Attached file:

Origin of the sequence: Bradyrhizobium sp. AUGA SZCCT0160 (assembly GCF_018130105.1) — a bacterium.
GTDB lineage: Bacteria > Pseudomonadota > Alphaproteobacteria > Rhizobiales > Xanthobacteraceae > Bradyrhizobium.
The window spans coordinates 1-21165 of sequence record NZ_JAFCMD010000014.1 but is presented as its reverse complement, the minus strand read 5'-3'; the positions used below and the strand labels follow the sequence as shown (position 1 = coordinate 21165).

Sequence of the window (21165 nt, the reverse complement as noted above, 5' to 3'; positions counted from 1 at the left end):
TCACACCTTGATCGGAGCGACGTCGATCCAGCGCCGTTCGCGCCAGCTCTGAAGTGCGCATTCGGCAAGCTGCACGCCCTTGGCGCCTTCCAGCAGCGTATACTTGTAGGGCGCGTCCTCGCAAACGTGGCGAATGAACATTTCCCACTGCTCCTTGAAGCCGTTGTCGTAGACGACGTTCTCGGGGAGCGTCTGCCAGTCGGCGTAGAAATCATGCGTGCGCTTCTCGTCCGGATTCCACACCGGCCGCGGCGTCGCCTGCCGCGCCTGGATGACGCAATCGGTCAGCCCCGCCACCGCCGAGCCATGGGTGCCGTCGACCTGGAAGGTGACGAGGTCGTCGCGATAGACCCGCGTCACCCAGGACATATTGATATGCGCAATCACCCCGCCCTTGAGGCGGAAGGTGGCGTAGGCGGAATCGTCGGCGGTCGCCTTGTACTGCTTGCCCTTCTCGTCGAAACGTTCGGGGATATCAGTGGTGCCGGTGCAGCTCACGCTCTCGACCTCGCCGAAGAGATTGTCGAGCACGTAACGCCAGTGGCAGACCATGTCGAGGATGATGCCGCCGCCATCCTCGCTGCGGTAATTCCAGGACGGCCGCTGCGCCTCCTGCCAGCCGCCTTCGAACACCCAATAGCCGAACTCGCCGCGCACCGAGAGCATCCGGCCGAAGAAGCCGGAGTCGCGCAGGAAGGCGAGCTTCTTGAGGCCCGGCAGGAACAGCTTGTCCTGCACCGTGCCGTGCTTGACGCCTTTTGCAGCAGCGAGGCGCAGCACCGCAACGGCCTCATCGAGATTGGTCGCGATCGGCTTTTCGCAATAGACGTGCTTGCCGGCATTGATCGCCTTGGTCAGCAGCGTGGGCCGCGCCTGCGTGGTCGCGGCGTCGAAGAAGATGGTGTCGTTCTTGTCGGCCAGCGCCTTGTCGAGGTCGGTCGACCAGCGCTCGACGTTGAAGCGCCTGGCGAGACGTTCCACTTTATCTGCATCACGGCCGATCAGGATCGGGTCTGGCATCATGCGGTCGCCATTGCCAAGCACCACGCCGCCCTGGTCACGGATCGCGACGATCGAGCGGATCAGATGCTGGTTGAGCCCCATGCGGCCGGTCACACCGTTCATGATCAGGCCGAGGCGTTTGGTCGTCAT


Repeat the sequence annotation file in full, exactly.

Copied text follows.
Origin of the sequence: Bradyrhizobium sp. AUGA SZCCT0160 (assembly GCF_018130105.1) — a bacterium.
GTDB lineage: Bacteria > Pseudomonadota > Alphaproteobacteria > Rhizobiales > Xanthobacteraceae > Bradyrhizobium.
The window spans coordinates 1-21165 of sequence record NZ_JAFCMD010000014.1 but is presented as its reverse complement, the minus strand read 5'-3'; the positions used below and the strand labels follow the sequence as shown (position 1 = coordinate 21165).

Sequence of the window (21165 nt, the reverse complement as noted above, 5' to 3'; positions counted from 1 at the left end):
TCACACCTTGATCGGAGCGACGTCGATCCAGCGCCGTTCGCGCCAGCTCTGAAGTGCGCATTCGGCAAGCTGCACGCCCTTGGCGCCTTCCAGCAGCGTATACTTGTAGGGCGCGTCCTCGCAAACGTGGCGAATGAACATTTCCCACTGCTCCTTGAAGCCGTTGTCGTAGACGACGTTCTCGGGGAGCGTCTGCCAGTCGGCGTAGAAATCATGCGTGCGCTTCTCGTCCGGATTCCACACCGGCCGCGGCGTCGCCTGCCGCGCCTGGATGACGCAATCGGTCAGCCCCGCCACCGCCGAGCCATGGGTGCCGTCGACCTGGAAGGTGACGAGGTCGTCGCGATAGACCCGCGTCACCCAGGACATATTGATATGCGCAATCACCCCGCCCTTGAGGCGGAAGGTGGCGTAGGCGGAATCGTCGGCGGTCGCCTTGTACTGCTTGCCCTTCTCGTCGAAACGTTCGGGGATATCAGTGGTGCCGGTGCAGCTCACGCTCTCGACCTCGCCGAAGAGATTGTCGAGCACGTAACGCCAGTGGCAGACCATGTCGAGGATGATGCCGCCGCCATCCTCGCTGCGGTAATTCCAGGACGGCCGCTGCGCCTCCTGCCAGCCGCCTTCGAACACCCAATAGCCGAACTCGCCGCGCACCGAGAGCATCCGGCCGAAGAAGCCGGAGTCGCGCAGGAAGGCGAGCTTCTTGAGGCCCGGCAGGAACAGCTTGTCCTGCACCGTGCCGTGCTTGACGCCTTTTGCAGCAGCGAGGCGCAGCACCGCAACGGCCTCATCGAGATTGGTCGCGATCGGCTTTTCGCAATAGACGTGCTTGCCGGCATTGATCGCCTTGGTCAGCAGCGTGGGCCGCGCCTGCGTGGTCGCGGCGTCGAAGAAGATGGTGTCGTTCTTGTCGGCCAGCGCCTTGTCGAGGTCGGTCGACCAGCGCTCGACGTTGAAGCGCCTGGCGAGACGTTCCACTTTATCTGCATCACGGCCGATCAGGATCGGGTCTGGCATCATGCGGTCGCCATTGCCAAGCACCACGCCGCCCTGGTCACGGATCGCGACGATCGAGCGGATCAGATGCTGGTTGAGCCCCATGCGGCCGGTCACACCGTTCATGATCAGGCCGAGGCGTTTGGTCGTCAT